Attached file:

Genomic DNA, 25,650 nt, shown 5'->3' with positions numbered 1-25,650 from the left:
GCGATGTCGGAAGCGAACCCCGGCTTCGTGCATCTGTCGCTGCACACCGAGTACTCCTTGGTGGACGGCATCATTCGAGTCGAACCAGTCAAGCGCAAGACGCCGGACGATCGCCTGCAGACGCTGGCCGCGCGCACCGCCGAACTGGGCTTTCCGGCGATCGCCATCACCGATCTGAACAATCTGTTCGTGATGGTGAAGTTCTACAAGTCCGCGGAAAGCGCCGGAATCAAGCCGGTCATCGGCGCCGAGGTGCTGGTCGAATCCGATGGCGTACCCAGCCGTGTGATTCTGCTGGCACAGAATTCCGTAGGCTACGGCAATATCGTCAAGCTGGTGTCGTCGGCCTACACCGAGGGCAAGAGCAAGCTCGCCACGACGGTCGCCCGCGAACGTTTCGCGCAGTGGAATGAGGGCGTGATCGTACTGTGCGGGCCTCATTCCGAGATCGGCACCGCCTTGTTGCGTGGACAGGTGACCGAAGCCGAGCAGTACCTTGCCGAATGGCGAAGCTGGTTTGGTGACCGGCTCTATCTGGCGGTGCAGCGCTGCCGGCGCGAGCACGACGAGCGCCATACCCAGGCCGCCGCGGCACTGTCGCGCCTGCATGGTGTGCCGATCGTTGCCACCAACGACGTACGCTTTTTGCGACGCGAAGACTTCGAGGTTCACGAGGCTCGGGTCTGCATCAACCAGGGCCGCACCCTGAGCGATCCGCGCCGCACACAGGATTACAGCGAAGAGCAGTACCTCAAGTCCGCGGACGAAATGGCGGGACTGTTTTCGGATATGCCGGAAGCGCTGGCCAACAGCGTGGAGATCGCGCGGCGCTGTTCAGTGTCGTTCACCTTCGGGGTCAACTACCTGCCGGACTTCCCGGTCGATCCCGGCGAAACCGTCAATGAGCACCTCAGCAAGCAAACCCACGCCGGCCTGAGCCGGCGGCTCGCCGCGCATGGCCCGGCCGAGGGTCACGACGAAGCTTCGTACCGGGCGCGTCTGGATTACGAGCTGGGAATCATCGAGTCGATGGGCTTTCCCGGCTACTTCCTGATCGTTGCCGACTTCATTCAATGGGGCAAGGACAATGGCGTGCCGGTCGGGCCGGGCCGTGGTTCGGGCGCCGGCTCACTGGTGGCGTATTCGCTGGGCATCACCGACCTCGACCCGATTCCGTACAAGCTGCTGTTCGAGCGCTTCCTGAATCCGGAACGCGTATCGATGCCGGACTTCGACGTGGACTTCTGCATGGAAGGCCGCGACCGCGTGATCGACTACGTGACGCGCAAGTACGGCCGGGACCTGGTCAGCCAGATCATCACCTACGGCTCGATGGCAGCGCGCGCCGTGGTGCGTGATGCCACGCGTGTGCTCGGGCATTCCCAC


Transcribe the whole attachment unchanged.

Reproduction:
Genomic DNA, 25,650 nt, shown 5'->3' with positions numbered 1-25,650 from the left:
GCGATGTCGGAAGCGAACCCCGGCTTCGTGCATCTGTCGCTGCACACCGAGTACTCCTTGGTGGACGGCATCATTCGAGTCGAACCAGTCAAGCGCAAGACGCCGGACGATCGCCTGCAGACGCTGGCCGCGCGCACCGCCGAACTGGGCTTTCCGGCGATCGCCATCACCGATCTGAACAATCTGTTCGTGATGGTGAAGTTCTACAAGTCCGCGGAAAGCGCCGGAATCAAGCCGGTCATCGGCGCCGAGGTGCTGGTCGAATCCGATGGCGTACCCAGCCGTGTGATTCTGCTGGCACAGAATTCCGTAGGCTACGGCAATATCGTCAAGCTGGTGTCGTCGGCCTACACCGAGGGCAAGAGCAAGCTCGCCACGACGGTCGCCCGCGAACGTTTCGCGCAGTGGAATGAGGGCGTGATCGTACTGTGCGGGCCTCATTCCGAGATCGGCACCGCCTTGTTGCGTGGACAGGTGACCGAAGCCGAGCAGTACCTTGCCGAATGGCGAAGCTGGTTTGGTGACCGGCTCTATCTGGCGGTGCAGCGCTGCCGGCGCGAGCACGACGAGCGCCATACCCAGGCCGCCGCGGCACTGTCGCGCCTGCATGGTGTGCCGATCGTTGCCACCAACGACGTACGCTTTTTGCGACGCGAAGACTTCGAGGTTCACGAGGCTCGGGTCTGCATCAACCAGGGCCGCACCCTGAGCGATCCGCGCCGCACACAGGATTACAGCGAAGAGCAGTACCTCAAGTCCGCGGACGAAATGGCGGGACTGTTTTCGGATATGCCGGAAGCGCTGGCCAACAGCGTGGAGATCGCGCGGCGCTGTTCAGTGTCGTTCACCTTCGGGGTCAACTACCTGCCGGACTTCCCGGTCGATCCCGGCGAAACCGTCAATGAGCACCTCAGCAAGCAAACCCACGCCGGCCTGAGCCGGCGGCTCGCCGCGCATGGCCCGGCCGAGGGTCACGACGAAGCTTCGTACCGGGCGCGTCTGGATTACGAGCTGGGAATCATCGAGTCGATGGGCTTTCCCGGCTACTTCCTGATCGTTGCCGACTTCATTCAATGGGGCAAGGACAATGGCGTGCCGGTCGGGCCGGGCCGTGGTTCGGGCGCCGGCTCACTGGTGGCGTATTCGCTGGGCATCACCGACCTCGACCCGATTCCGTACAAGCTGCTGTTCGAGCGCTTCCTGAATCCGGAACGCGTATCGATGCCGGACTTCGACGTGGACTTCTGCATGGAAGGCCGCGACCGCGTGATCGACTACGTGACGCGCAAGTACGGCCGGGACCTGGTCAGCCAGATCATCACCTACGGCTCGATGGCAGCGCGCGCCGTGGTGCGTGATGCCACGCGTGTGCTCGGGCATTCCCAC